Simplify the Season

I felt out of place yesterday at Preschool drop-off.  The parents were in line waiting and discussing their gift-giving issues: namely, that Santa has left sooo many packages from Amazon, they are running out of places in the house to hide the gifts for their kids.  Another Mom moaned that she hasn’t even started shopping and the lists keep growing.  More complained that they will never get the gifts wrapped in time.IMG_1597

So much stress.

I didn’t offer my own experience this year, I stood quietly and listened, thankful that my gifts are here, and wrapped – all in a single cardboard box on my dining room table.   We had 11 people to purchase for this year (more than most years).  We didn’t “minimize” the gift giving- it seemed as though most gift ideas for people we were given were for food related items, or things that can be used nearly year round.

My son, who is 5, only requested a copy of Minecraft, which we did purchase for him.  I also got him a set of Tinker Toys since he enjoys building things. For stocking stuffers, I got him a few new toothbrushes, some glitter glue and craft items, and a checker board from Dollar General.   I think because we don’t have cable, and what tv he does watch is on Netflix, he wasn’t exposed to as many commercials for toys.  His list was short and true to what he really loves.

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Gingerbread House Mission Complete

Thanks to shorter lists, and the use of online shopping, instead of stress from rushing from store to store, desperate for the latest item, I spent more time baking cookies and building gingerbread houses with Vince.   Our family spent an hour or so wrapping gifts.   It has been one of the few holiday seasons I did not feel completely overwhelmed and burnt out.  I was able to make memories with my son and husband that I hope to remember for a lifetime.

It’s not to say this season will be picture perfect-  My husband will be working on the actual holiday.  My son will be at his father’s house the entire Christmas weekend.  My parents are over an hour away, and my sister and brother in law will be working and live out of town as well.   We have real logistical issues for even celebrating together this season.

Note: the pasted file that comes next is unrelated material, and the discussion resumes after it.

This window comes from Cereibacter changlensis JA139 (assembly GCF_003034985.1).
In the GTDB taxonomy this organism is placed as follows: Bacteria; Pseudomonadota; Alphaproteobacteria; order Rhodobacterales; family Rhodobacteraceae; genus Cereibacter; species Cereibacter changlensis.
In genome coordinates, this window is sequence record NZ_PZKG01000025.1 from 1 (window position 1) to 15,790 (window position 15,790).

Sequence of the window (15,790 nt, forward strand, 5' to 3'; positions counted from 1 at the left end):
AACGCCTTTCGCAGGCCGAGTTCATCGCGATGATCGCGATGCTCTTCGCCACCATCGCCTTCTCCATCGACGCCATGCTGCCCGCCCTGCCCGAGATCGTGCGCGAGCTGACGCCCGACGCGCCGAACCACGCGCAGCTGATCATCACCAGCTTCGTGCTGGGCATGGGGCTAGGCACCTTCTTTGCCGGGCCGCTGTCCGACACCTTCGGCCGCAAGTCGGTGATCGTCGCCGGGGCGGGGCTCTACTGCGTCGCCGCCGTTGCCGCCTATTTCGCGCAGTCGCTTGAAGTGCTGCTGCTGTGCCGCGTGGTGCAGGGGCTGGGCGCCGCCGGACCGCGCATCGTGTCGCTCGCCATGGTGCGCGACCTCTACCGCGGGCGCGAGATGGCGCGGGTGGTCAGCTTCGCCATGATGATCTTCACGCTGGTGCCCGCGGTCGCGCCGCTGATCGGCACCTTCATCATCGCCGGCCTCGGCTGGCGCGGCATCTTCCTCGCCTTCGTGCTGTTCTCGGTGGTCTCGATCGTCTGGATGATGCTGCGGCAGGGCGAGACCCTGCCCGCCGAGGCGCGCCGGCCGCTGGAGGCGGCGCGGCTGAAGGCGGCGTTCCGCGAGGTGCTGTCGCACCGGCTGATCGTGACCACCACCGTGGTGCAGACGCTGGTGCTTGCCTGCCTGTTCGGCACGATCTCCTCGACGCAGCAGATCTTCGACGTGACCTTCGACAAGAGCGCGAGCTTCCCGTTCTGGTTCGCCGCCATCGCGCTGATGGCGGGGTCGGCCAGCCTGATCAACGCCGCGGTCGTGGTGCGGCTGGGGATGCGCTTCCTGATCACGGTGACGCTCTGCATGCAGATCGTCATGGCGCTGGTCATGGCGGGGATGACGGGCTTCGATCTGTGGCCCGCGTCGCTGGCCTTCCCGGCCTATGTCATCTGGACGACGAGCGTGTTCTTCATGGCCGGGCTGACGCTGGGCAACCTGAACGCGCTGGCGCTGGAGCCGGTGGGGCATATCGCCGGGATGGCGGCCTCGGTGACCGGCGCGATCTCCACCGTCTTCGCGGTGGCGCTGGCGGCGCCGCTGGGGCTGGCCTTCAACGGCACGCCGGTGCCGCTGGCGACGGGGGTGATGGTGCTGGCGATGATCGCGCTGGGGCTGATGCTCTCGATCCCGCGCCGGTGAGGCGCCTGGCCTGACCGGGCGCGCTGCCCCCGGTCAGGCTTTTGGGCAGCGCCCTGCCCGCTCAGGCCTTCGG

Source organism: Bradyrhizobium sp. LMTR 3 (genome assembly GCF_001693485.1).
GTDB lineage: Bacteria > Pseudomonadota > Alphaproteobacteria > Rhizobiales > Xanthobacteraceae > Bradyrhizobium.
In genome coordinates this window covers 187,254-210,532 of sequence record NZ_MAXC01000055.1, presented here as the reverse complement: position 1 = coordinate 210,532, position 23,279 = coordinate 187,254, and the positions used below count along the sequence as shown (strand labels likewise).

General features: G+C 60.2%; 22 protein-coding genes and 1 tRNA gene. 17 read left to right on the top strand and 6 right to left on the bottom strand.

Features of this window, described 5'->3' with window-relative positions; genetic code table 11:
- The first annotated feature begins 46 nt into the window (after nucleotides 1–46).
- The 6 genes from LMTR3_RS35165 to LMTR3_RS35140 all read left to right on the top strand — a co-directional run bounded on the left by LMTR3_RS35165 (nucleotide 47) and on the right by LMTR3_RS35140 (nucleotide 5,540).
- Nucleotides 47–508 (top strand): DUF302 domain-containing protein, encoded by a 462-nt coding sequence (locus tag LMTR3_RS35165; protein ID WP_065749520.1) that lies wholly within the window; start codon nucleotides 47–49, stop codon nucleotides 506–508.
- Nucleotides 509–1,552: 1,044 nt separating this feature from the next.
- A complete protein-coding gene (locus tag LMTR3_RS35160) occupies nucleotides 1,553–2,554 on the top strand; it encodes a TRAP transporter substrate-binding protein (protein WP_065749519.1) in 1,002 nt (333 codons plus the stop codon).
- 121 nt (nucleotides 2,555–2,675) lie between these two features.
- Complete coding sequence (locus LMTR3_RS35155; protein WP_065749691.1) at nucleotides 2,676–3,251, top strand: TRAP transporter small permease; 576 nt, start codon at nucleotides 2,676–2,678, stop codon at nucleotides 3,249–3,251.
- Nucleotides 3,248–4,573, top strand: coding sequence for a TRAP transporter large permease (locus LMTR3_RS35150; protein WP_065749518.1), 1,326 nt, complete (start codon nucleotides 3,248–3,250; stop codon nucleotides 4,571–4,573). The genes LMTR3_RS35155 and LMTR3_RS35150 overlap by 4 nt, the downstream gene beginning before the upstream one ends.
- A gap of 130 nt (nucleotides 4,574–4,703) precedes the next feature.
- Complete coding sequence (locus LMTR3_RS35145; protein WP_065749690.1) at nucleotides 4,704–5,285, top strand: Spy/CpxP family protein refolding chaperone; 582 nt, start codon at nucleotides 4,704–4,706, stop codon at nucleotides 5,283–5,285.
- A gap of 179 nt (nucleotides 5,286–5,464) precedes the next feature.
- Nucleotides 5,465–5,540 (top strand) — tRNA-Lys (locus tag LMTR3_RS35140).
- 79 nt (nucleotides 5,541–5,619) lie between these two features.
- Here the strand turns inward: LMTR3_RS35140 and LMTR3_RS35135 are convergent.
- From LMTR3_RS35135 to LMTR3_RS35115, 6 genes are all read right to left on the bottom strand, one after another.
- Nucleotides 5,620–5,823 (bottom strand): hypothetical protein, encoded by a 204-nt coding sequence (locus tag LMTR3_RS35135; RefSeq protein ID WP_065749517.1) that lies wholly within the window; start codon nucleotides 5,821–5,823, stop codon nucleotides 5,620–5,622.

Had I faced that, and also the stress of crazy shopping, I would not be able to calmly sit and enjoy what time we do have together– And the time we spend together is the most precious gift I’ve been given this year.

 

 

Big Tree, Little Tree

‘Tis the season for decorations- At least in this part of the world.  As a Minimalist in training, this time of year poses challenges to me as I am torn between enjoying the abundance of decorations, and the need for quiet reflection on the season’s meaning.

Two years ago, when my son was 3, I downsized our holiday. I was in the middle of a divorce and will admit my mind was having a difficult time focusing on the holiday between attorney phone calls and unpleasant texts with my ex-to-be.   My sister donated a small, sky blue Disney-themed tree to me- the tree couldn’t have been more than two feet tall or so.  I happily took it- a reminder of how I was stripping away the unnecessary in life.  I smugly thought I could also use it as a teaching moment to my son.  We didn’t need ‘things’ or big flashy Christmas decorations to celebrate- that’s not the meaning of the holiday.

“It’s not big enough”.

That was my toddler’s comment when he looked on the little tree, contempt written all over his tiny face.  “Grandma’s tree is bigger. This one is too small. I don’t like it”.

2017 Xmas
Big tree or little tree? Which, or none, did you go with this year?

I explained to him what Christmas was about.  I explained the gift of baby Jesus to the world.  I explained there were many people in this world that had less than us and we should be grateful for what we had.   No luck.  “It’s not big enough”-  Every single time he walked by that tree, that was the comment that humble little tree received to it’s shiny lights and perky color.

Why couldn’t I change his mind? Why couldn’t he see that my way of viewing the world, and the holiday, was the right way to celebrate the season?

Part of the reason is that he was 3 years old.  There’s a lot of brain development yet to go.  Maybe my intentions were misguided-  he was also going thru challenges with the divorce in the household, and to disrupt one more thing wasn’t the best idea. Perhaps I shouldn’t try to ‘force’ my ideas on simplification on anyone.

In any case- that little tree left it’s mark on both of us.  Now 5, he still reminds me, “Do you remember that little tree we had for Christmas? It was so tiny”.   I will never forget it.

Our new family will gather around a decidedly non-Minimalist, 9 foot tall tree this year, and make more memories.  While it towers over us, instead of being frustrated that we aren’t ‘downsizing’, I choose to let it remind me of the woods of Northeast Pennsylvania where I grew up.  I will try to take time to focus on the simple side of Christmas, the quiet  peace in a church service, the family and friends we will spend time with.   The debate on the merits of a Minimalist aesthetic in decorations can wait till after the holidays are over.

My son’s reaction to the tree reaching so far over his head?

“It’s perfect!”